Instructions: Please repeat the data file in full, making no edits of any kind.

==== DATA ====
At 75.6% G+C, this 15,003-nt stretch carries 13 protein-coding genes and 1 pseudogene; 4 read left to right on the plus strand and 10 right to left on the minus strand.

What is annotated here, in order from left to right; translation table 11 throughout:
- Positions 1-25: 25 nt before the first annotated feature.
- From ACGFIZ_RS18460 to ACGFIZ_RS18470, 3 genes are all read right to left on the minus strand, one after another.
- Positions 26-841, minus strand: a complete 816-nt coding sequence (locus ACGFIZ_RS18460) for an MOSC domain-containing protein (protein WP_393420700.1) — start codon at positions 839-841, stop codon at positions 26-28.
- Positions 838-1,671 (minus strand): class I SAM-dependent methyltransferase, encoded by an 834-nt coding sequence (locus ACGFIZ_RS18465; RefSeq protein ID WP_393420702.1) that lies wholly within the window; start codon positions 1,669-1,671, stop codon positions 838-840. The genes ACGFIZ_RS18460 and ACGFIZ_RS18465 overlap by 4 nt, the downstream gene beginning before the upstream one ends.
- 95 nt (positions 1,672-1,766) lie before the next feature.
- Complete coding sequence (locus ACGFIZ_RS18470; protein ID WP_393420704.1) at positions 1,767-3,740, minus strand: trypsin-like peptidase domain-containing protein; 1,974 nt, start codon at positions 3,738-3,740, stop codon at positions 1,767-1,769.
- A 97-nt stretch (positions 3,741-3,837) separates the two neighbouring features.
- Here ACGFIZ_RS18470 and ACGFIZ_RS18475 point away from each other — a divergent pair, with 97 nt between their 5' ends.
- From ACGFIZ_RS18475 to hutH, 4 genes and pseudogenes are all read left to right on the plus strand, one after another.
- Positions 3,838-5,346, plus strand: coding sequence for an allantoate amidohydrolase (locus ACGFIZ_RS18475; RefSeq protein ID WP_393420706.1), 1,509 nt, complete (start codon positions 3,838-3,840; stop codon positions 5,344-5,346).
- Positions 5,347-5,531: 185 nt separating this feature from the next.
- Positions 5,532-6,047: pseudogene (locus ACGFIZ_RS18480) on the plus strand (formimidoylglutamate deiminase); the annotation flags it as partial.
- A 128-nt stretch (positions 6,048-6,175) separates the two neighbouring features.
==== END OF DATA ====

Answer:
At 75.6% G+C, this 15,003-nt stretch carries 13 protein-coding genes and 1 pseudogene; 4 read left to right on the plus strand and 10 right to left on the minus strand.

What is annotated here, in order from left to right; translation table 11 throughout:
- Positions 1-25: 25 nt before the first annotated feature.
- From ACGFIZ_RS18460 to ACGFIZ_RS18470, 3 genes are all read right to left on the minus strand, one after another.
- Positions 26-841, minus strand: a complete 816-nt coding sequence (locus ACGFIZ_RS18460) for an MOSC domain-containing protein (protein WP_393420700.1) — start codon at positions 839-841, stop codon at positions 26-28.
- Positions 838-1,671 (minus strand): class I SAM-dependent methyltransferase, encoded by an 834-nt coding sequence (locus ACGFIZ_RS18465; RefSeq protein ID WP_393420702.1) that lies wholly within the window; start codon positions 1,669-1,671, stop codon positions 838-840. The genes ACGFIZ_RS18460 and ACGFIZ_RS18465 overlap by 4 nt, the downstream gene beginning before the upstream one ends.
- 95 nt (positions 1,672-1,766) lie before the next feature.
- Complete coding sequence (locus ACGFIZ_RS18470; protein ID WP_393420704.1) at positions 1,767-3,740, minus strand: trypsin-like peptidase domain-containing protein; 1,974 nt, start codon at positions 3,738-3,740, stop codon at positions 1,767-1,769.
- A 97-nt stretch (positions 3,741-3,837) separates the two neighbouring features.
- Here ACGFIZ_RS18470 and ACGFIZ_RS18475 point away from each other — a divergent pair, with 97 nt between their 5' ends.
- From ACGFIZ_RS18475 to hutH, 4 genes and pseudogenes are all read left to right on the plus strand, one after another.
- Positions 3,838-5,346, plus strand: coding sequence for an allantoate amidohydrolase (locus ACGFIZ_RS18475; RefSeq protein ID WP_393420706.1), 1,509 nt, complete (start codon positions 3,838-3,840; stop codon positions 5,344-5,346).
- Positions 5,347-5,531: 185 nt separating this feature from the next.
- Positions 5,532-6,047: pseudogene (locus ACGFIZ_RS18480) on the plus strand (formimidoylglutamate deiminase); the annotation flags it as partial.
- A 128-nt stretch (positions 6,048-6,175) separates the two neighbouring features.